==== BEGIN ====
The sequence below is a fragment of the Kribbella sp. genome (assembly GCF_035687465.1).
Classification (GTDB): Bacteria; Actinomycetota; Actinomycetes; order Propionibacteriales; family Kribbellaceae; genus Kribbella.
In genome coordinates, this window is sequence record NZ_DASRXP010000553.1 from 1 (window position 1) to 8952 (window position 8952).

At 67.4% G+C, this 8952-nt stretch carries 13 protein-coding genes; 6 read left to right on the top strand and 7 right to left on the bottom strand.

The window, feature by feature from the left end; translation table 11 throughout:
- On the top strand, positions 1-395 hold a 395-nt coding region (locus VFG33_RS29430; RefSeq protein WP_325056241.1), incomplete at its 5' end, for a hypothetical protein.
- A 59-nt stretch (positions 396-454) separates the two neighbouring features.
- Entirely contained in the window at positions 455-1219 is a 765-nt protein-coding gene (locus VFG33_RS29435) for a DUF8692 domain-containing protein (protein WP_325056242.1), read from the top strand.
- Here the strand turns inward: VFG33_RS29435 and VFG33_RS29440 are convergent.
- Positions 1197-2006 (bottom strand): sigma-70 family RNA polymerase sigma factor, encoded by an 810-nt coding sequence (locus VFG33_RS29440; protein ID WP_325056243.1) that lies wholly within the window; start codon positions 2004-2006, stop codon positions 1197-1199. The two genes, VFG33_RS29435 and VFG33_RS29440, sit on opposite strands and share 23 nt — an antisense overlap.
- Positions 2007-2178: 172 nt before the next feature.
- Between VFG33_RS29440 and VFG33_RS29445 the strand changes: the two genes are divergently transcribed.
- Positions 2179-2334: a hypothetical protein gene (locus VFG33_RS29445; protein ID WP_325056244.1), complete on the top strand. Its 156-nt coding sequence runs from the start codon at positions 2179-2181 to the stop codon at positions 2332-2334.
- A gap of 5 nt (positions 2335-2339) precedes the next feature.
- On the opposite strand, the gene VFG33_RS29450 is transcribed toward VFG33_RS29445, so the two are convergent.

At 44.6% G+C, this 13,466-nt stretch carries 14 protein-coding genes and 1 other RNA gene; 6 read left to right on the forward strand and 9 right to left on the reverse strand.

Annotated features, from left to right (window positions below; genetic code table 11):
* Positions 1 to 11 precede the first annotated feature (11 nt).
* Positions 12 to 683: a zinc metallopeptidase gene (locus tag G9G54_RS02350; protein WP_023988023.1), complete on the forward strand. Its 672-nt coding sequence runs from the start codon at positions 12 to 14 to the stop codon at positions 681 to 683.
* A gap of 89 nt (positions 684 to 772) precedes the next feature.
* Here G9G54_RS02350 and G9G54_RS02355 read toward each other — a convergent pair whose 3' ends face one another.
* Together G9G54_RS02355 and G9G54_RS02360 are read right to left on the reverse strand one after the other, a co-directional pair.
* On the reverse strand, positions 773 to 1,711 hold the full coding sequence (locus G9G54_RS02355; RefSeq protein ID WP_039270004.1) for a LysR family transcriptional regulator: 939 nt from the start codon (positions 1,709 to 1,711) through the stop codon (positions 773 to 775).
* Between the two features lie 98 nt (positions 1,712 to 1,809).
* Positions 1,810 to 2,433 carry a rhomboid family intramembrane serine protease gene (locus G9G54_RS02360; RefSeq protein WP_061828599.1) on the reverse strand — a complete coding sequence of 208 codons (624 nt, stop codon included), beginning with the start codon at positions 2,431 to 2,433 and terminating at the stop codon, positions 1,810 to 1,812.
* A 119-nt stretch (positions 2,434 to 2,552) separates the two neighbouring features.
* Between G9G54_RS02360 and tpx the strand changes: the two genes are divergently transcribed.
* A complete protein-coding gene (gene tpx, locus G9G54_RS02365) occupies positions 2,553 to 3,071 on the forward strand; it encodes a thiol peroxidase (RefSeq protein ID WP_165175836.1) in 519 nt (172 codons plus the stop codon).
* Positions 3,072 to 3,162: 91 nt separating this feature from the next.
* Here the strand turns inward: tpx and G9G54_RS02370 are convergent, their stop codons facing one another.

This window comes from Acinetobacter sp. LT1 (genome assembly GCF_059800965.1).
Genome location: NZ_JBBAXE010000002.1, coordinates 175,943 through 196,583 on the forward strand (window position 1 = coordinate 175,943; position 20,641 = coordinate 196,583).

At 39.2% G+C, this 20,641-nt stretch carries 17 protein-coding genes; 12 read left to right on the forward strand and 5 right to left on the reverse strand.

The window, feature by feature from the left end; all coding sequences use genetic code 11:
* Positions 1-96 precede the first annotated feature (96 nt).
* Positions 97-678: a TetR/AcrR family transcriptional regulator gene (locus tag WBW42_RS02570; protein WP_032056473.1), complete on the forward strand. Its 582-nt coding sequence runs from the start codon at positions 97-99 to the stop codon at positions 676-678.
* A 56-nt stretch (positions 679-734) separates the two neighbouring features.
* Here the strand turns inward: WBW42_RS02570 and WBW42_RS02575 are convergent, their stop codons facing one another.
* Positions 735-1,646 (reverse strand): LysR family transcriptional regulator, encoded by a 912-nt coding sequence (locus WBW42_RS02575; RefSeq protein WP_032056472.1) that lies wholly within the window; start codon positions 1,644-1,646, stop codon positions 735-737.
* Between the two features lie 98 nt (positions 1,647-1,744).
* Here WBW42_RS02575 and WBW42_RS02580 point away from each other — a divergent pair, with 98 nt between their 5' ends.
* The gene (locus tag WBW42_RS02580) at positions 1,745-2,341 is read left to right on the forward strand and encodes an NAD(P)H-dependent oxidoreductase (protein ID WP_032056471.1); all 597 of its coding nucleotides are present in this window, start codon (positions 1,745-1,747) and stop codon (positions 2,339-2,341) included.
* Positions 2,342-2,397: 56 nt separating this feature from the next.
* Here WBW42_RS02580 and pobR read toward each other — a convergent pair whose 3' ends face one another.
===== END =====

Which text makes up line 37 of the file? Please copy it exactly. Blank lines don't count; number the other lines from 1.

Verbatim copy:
* A 56-nt stretch (positions 679-734) separates the two neighbouring features.